The overtime meter is running up $43,000 a day, with furloughs of state employees looming next weekend. Clear-eyed, pragmatic leadership is sorely needed to get lawmakers to the exits for the year.
Rather than responsibly point the way out of a $400 million shortfall, the fiscal proposal Gov. Sam Brownback finally put forward Saturday would have further shifted the tax burden onto the middle class and poor via a hike of the statewide sales tax and the elimination of most personal income tax deductions. Through Revenue Secretary Nick Jordan, Brownback also has threatened to veto any legislation that would reimpose income tax on the profits of the 281,000 business owners and 53,000 farmers exempted by the governor’s 2012 tax cuts. Inexplicably, Brownback is sticking to his story that it was legislative intent to zero out the income tax liability of that many business owners – and that Kansas is seeing job creation as a result.
The failure of the Senate to embrace most of Brownback’s proposal – votes Sunday and Monday even managed to deepen the budget deficit – reflects directly on the governor’s waning credibility.
But the blame extends to those who are supposed to be leading the GOP-dominated House and Senate, all of whom increasingly favor legislating by conference committee rather than by robust and full debate of bills and amendments that have been thoroughly examined in committee hearings.
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Despite the impassioned and personal plea of Senate President Susan Wagle, R-Wichita, during Monday’s tax debate, her GOP caucus was unmoved to pass the tax increases necessary to advance toward adjournment. On Tuesday, before moving toward tossing the fiscal nightmare to a conference committee, senators wandered further off track by voting to make it harder for local governments to raise property taxes.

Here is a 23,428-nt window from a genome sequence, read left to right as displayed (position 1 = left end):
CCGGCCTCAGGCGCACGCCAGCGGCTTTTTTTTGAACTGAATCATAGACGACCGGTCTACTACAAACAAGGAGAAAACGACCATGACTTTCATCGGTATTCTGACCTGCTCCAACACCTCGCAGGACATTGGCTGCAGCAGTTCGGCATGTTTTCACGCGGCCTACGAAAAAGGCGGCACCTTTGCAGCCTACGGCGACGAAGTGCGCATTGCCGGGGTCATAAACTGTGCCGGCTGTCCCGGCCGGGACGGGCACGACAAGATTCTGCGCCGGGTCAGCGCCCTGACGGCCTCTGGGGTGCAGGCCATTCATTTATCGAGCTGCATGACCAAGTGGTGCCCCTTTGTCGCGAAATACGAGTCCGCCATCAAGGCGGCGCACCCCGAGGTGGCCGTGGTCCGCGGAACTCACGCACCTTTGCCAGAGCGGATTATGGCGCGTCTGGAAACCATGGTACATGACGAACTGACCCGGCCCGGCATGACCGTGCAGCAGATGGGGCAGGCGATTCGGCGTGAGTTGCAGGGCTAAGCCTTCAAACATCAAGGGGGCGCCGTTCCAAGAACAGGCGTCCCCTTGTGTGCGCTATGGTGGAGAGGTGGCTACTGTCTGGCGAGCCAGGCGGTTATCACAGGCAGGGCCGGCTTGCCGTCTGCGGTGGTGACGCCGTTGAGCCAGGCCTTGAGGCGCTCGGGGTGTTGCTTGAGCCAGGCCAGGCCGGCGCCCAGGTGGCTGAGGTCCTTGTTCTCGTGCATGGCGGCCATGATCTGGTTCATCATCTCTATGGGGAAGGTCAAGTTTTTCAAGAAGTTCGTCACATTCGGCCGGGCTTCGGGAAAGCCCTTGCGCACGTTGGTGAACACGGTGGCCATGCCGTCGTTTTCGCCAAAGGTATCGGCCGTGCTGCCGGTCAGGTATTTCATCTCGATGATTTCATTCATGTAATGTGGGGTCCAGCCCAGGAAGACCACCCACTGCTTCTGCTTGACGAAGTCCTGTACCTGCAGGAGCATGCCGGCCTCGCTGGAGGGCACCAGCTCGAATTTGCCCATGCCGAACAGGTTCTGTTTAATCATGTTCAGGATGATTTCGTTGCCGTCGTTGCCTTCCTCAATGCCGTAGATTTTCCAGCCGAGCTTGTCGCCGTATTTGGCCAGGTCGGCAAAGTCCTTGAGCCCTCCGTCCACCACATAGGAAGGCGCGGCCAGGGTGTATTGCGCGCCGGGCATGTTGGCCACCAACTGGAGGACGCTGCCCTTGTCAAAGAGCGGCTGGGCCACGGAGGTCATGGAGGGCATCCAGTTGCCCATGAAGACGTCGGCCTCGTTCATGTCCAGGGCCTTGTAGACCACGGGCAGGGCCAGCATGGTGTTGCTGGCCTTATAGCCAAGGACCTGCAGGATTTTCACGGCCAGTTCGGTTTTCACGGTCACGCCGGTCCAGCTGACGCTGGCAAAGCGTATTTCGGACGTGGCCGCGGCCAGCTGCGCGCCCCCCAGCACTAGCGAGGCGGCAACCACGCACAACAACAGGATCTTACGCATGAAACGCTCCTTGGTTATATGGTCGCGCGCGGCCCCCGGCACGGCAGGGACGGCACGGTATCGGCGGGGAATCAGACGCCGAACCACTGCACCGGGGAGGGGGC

And there is no justification for why the House’s first opportunity to debate the budget proposal should come Wednesday, on Day 104 of what was supposed to be a 90-day session. As Rep. John Carmichael, D-Wichita, noted, the House also blew an opportunity to have a substantive debate and influence on the tax package when it moved a bill into conference committee last week.
Voters didn’t send 125 representatives and 40 senators to Topeka in January so they’d be sitting around in June waiting for a chosen few to decide what to do.
The waste on display at the Statehouse adds insult to the injury of years of underfunding for the school districts, state hospitals and other state-funded priorities now trying to make ends meet. Worry and stress started turning to panic Tuesday, as Senate leaders rolled out proposals to cut state spending by as much as 6 percent across the board.
Does anybody in charge in Topeka have the knowledge, will and ability to govern? Kansas is waiting – and waiting – to find out.
For the editorial board, Rhonda Holman